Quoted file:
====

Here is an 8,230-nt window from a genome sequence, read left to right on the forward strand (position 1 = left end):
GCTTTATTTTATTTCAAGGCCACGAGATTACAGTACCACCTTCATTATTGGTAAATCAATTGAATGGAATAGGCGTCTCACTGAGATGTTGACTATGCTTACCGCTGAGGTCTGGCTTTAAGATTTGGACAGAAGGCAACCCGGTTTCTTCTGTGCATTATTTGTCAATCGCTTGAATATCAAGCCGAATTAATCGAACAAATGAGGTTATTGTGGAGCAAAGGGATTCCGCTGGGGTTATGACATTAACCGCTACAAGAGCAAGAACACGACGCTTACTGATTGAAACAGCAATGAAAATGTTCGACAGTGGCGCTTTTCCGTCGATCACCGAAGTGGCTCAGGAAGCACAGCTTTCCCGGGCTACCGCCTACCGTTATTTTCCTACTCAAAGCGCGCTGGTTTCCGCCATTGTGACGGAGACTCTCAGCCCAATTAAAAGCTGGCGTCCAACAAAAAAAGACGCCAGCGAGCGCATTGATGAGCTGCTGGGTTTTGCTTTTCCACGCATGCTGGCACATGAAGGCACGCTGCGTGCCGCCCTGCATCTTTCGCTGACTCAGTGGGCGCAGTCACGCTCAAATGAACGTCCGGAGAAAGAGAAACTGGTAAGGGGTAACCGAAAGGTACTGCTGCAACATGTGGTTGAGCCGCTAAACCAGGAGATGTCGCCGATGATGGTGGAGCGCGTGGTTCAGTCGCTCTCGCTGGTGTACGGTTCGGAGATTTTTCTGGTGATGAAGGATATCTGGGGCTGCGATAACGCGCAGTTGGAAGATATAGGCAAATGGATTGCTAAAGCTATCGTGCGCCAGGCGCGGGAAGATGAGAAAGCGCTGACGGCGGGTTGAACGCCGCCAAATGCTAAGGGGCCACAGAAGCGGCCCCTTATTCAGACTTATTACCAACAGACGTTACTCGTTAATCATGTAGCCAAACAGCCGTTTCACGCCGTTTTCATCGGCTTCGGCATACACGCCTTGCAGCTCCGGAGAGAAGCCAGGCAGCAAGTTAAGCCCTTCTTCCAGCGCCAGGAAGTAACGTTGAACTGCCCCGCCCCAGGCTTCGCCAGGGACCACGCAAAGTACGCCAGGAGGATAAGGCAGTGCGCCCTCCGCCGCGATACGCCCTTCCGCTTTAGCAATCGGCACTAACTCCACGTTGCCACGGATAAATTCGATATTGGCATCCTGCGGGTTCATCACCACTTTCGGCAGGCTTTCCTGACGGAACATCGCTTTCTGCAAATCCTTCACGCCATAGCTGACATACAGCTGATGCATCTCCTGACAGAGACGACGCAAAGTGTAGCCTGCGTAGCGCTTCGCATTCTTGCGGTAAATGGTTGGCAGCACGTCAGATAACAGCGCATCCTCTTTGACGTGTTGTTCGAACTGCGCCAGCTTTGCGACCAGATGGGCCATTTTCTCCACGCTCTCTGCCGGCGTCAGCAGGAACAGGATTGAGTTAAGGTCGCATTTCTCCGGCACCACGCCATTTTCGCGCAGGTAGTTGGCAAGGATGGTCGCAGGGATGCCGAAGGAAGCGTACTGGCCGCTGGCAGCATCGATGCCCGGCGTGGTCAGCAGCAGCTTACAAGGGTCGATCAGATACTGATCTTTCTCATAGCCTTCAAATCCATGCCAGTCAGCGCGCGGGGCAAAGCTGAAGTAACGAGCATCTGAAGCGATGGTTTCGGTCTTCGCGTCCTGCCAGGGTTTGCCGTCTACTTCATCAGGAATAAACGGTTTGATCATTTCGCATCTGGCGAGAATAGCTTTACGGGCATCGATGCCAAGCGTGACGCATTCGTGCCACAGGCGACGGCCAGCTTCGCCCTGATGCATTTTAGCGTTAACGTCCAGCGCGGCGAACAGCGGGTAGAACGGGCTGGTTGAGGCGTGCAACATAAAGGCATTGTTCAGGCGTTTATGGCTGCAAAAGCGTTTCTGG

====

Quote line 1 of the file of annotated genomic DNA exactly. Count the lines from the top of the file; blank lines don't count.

Here is an 8,230-nt window from a genome sequence, read left to right on the forward strand (position 1 = left end):